In Iran, Supreme Leader Ayatollah Ali Khamenei has pardoned “tens of thousands” of prisoners, including people involved in recent anti-government protests, according to Iranian state news outlets. But rights advocates say the extensive list of exceptions means only a small number are likely to receive amnesty.
In related news, award-winning filmmaker Jafar Panahi has been released from prison on bail after he went on hunger strike protesting his detention. The 62-year-old was arrested in July for speaking up about another director, Mohammad Rasoulof, who had been imprisoned a few days earlier for criticizing police violence.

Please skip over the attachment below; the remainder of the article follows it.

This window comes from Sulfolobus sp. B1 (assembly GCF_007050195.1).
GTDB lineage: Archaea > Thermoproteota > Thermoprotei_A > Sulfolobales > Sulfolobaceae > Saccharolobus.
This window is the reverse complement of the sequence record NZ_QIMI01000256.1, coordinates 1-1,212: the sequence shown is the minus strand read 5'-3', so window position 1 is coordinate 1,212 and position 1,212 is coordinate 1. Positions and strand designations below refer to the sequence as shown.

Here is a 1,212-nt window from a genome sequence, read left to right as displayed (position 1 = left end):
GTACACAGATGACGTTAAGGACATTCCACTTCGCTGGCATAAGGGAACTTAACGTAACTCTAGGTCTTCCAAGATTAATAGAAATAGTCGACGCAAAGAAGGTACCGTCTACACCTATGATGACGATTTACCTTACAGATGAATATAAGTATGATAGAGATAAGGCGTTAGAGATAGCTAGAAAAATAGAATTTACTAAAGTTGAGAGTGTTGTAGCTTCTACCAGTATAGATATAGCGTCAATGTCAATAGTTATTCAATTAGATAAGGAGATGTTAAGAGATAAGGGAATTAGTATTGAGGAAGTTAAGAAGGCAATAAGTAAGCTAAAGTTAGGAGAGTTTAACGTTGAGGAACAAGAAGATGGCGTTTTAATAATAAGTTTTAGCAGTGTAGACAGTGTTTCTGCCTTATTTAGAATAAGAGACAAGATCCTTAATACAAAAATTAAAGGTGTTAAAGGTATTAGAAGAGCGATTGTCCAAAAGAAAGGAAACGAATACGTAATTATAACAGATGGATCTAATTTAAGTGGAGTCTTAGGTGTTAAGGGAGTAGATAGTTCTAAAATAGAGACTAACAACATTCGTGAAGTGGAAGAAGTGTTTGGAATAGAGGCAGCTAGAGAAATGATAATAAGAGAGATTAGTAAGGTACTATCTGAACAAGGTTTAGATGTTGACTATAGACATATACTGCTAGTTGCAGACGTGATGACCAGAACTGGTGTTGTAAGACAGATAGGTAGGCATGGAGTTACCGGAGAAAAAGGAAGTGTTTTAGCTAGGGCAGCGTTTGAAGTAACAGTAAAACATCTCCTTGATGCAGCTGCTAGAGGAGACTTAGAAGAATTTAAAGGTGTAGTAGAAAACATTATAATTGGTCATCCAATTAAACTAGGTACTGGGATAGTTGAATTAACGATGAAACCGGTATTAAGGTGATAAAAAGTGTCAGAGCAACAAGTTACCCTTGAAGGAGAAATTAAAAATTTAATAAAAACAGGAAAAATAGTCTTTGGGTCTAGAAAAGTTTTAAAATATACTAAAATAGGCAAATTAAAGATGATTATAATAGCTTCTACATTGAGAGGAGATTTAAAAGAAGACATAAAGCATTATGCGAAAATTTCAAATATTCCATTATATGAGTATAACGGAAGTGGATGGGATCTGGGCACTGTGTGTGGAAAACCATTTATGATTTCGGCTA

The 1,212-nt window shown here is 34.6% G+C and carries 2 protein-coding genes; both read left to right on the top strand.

In Iraq, human rights groups are demanding justice for Tiba al-Ali, a 22-year-old YouTube star who was killed by her father last week. The two were reportedly in a dispute involving al-Ali’s decision to live alone in Turkey. She was visiting Iraq when her father strangled her to death. Rights advocates are calling on the Iraqi government to enact legislation against gender-based violence, as no current laws criminalize domestic violence. This is activist Hafsa Amer speaking from a protest in Baghdad Sunday.
Hafsa Amer: “Tiba is a famous person, well known on social media. Just as there are many women who don’t have a voice and who can’t make their voices heard, we are here to represent the voices of oppressed women, the victims who don’t have a voice.”